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Post Bulldog legend Johnny Rauch passes away

Wednesday June 11, 2008

Johnny Rauch

Before Fran Tarkenton, Buck Belue, Eric Zeier, David Greene, Matthew Stafford, and all Georgia quarterbacks in between, there was Johnny Rauch. Rauch set the standard for quarterbacking for college football in the late 1940s, and he went on to a successful career as a pro quarterback and as a coach. He passed away on Tuesday at the age of 80. From the obituary at georgiadogs.com:

Former University of Georgia All-America quarterback John Rauch, who started every game for the Bulldogs from 1945-48, passed away in his sleep on Tuesday at his Oldsmar, Fla., home. He was 80.

Rauch came to Georgia in 1945 after excelling in three sports in high school in Pennsylvania. He didn’t arrive with much fanfare, however, and was discovered by then-Coach Wallace Butts while playing in a flag football game.

After accepting an invitation from Butts to come out for football, Rauch started every game (45 in all) of his college career from 1945-48 and became the first player in NCAA history to start four consecutive bowl games. He passed for 4,044 yards, then the NCAA record for career passing yardage.

Rauch led the Bulldogs to a 36-8-1 record, including the Williamson poll’s national championship in 1946 and two SEC titles. He was an All-American and the SEC Player of the Year his senior season.

Rauch was the No. 1 player taken in the 1949 NFL draft by the Detroit Lions and he went on to a four-year playing career. Rauch then entered the coaching ranks, serving several schools, including Georgia from 1955-58, as an assistant coach.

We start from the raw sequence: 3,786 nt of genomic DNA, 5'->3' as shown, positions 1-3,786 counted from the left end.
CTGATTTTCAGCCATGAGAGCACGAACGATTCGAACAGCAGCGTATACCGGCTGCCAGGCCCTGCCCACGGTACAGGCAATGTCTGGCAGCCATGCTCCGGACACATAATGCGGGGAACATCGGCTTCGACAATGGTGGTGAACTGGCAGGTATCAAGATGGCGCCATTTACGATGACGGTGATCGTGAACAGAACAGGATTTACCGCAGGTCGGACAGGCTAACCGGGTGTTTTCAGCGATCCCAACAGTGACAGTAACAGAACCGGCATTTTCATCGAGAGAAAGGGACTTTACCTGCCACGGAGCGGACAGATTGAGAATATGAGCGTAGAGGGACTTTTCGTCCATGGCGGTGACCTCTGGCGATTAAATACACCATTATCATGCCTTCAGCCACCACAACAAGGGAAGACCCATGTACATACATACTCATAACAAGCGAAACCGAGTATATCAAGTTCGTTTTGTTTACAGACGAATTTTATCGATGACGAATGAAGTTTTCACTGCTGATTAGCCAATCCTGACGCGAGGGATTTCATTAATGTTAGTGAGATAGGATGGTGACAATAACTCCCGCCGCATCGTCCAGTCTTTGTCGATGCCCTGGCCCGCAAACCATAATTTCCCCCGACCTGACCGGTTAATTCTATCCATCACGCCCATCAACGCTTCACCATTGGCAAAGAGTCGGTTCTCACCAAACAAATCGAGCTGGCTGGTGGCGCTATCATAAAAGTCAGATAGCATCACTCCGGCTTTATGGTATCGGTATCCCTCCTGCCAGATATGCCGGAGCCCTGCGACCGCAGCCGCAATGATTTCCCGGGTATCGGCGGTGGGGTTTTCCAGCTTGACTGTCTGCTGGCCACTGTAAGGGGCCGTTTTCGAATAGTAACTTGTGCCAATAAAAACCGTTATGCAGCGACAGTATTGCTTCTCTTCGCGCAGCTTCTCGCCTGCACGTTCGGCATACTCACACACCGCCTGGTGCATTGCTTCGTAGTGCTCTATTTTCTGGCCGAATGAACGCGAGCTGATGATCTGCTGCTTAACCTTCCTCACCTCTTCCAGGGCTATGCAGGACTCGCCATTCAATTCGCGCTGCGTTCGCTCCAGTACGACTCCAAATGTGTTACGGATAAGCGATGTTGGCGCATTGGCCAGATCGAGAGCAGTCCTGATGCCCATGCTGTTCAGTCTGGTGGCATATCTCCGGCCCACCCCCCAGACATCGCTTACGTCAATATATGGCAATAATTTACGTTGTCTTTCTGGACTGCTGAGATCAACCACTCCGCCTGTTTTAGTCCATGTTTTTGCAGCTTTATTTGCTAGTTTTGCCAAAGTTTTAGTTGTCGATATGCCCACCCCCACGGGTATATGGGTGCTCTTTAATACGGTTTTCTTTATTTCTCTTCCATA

Rauch returned to the NFL as an assistant for the Oakland Raiders under Al Davis in 1963 and was promoted to head coach in 1966. He guided the Raiders for three seasons, compiling 33 victories and leading them to Super Bowl II. Rauch, whose assistant coaches included John Madden and Bill Walsh, was named AFC Coach of the Year in 1967 after the Super Bowl appearance. Rauch also was the head coach of the Buffalo Bills in 1969, O.J. Simpson’s rookie year.

Rauch completed his coaching career in 1985 after stints with Philadelphia, Atlanta and Tampa Bay of the NFL, Toronto of the CFL and Tampa Bay of the USFL.

Rauch was inducted into the College Football Hall of Fame in 2004. He also was chosen for the Georgia-Florida Hall of Fame in 2000 and Georgia¹s Circle of Honor in 2001.

His grandson also posted a nice note on the DawgVent. Our thoughts go out tonight to the family of one of Georgia’s best.

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